Jesus commissioned Peter with three simple instructions. “Feed my lambs. Take care of my sheep. Feed my sheep.” And this will be the pattern for all elders and overseers as they watch over the flock of God.
2 be shepherds of God’s flock that is under your care, watching over them—not because you must, but because you are willing, as God wants you to be;
“Feed my lambs. Take care of my sheep. Feed my sheep.” The other obvious example for elders and overseers is of course God Himself who is the Good Shepherd of the flock, as Psalm 23 says.
1 The LORD is my shepherd, I lack nothing.
2 He makes me lie down in green pastures, he leads me beside quiet waters, he refreshes my soul.
Like the Good Shepherd, it is the task of elders to lead the flock to good pastures and provide them with still waters, refreshing their souls. And more than that. The shepherd will be there to help and take care of the flock through times of difficulty and danger.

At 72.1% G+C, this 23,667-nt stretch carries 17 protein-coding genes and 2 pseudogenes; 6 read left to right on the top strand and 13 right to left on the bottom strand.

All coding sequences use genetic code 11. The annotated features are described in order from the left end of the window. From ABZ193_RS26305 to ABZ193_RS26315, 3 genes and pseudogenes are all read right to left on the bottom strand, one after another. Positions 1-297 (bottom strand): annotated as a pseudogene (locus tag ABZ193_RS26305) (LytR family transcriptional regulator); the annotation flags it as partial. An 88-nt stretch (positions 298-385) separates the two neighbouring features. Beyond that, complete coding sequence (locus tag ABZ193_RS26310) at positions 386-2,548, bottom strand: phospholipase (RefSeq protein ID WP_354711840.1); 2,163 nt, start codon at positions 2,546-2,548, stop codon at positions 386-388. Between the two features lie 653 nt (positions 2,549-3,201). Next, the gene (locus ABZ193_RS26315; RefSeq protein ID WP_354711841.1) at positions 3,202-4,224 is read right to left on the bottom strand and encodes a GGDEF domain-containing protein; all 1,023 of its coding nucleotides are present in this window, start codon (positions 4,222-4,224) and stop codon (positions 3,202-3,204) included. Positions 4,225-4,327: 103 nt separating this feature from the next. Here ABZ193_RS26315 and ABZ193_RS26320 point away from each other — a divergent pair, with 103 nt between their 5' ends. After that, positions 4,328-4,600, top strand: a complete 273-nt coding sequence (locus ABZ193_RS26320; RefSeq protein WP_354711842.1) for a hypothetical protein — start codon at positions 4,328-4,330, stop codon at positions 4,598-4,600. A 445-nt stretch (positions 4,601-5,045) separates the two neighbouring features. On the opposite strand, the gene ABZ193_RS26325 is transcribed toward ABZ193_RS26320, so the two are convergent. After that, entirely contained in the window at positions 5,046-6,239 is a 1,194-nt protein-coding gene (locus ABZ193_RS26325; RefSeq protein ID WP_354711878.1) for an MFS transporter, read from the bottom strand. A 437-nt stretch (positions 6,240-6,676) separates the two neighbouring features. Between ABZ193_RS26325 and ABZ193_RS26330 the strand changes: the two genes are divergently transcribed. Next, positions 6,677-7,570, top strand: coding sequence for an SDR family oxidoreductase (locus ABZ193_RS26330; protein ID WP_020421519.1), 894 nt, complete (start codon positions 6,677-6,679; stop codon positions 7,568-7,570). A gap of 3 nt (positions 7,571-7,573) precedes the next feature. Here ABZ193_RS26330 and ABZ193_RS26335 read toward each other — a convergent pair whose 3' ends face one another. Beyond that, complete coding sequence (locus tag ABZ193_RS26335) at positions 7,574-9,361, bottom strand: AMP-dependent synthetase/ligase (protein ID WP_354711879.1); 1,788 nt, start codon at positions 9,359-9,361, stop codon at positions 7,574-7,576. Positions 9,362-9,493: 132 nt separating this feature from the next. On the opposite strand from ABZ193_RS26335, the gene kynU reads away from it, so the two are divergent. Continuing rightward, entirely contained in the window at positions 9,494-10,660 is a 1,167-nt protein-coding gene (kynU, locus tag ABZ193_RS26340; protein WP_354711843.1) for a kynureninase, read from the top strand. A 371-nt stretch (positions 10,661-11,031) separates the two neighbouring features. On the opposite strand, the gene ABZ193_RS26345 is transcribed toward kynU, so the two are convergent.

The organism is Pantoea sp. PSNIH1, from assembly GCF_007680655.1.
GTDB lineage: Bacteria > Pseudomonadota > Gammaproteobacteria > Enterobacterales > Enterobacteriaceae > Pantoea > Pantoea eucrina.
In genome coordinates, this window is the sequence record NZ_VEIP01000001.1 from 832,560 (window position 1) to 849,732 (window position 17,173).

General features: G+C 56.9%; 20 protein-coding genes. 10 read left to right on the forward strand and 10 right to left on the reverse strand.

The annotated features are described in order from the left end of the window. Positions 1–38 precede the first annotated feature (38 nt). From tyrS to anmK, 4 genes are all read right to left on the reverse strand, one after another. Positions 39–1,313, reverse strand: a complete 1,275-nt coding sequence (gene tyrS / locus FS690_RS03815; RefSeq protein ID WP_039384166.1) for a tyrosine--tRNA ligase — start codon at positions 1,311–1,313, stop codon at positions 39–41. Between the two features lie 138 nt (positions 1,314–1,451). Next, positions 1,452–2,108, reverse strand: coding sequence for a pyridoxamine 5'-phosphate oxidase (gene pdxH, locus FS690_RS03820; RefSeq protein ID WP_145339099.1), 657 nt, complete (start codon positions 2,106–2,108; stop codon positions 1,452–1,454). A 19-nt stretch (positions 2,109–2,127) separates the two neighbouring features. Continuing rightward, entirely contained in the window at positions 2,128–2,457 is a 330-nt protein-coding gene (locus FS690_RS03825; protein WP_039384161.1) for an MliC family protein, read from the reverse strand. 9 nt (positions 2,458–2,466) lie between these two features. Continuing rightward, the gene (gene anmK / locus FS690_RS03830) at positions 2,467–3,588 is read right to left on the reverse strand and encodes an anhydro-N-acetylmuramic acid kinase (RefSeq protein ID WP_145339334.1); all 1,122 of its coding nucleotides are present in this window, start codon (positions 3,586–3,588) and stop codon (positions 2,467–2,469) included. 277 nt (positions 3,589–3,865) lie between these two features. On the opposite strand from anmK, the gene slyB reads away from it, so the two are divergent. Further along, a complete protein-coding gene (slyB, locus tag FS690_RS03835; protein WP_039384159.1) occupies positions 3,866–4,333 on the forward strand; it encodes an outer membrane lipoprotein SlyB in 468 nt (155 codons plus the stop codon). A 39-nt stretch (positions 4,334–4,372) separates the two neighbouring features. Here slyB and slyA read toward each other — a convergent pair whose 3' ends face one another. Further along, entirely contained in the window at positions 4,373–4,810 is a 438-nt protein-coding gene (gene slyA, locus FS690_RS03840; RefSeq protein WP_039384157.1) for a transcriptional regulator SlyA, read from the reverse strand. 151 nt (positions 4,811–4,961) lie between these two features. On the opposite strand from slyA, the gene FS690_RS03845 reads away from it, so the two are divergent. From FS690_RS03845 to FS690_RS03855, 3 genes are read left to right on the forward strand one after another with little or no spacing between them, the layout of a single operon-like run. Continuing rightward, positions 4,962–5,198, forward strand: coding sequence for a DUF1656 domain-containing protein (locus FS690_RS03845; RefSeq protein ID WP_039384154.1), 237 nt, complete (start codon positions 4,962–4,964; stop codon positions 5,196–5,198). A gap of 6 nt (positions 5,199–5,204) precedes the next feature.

He guides me along the right paths for his name’s sake.
4 Even though I walk through the darkest valley, I will fear no evil, for you are with me; your rod and your staff, they comfort me.
“Feed my lambs. Take care of my sheep. Feed my sheep.” And here feeding the sheep surely means teaching them the truth of God from the Bible.
In Ephesians 4:11 Paul describes some of the people who God has given to lead and build up the the church as pastors and teachers. If you look closely at the Greek, the phrase “pastors and teachers” refer to just one kind of person – the pastor-teacher, the one who pastors by teaching. It is the task of pastor-teachers to equip the whole church so that every Christian can play their part.
Feeding the sheep by teaching them is the essential task of elders and overseers. When Paul lists the qualifications for being an overseer he says in 1 Timothy 3:2 that the person must be an apt teacher, skilled at teaching. 1 Timothy 5 17 says The elders who direct the affairs of the church well are worthy of double honor, especially those whose work is preaching and teaching.
It is the responsibility of the elders to make sure that nobody is led astray by false teaching.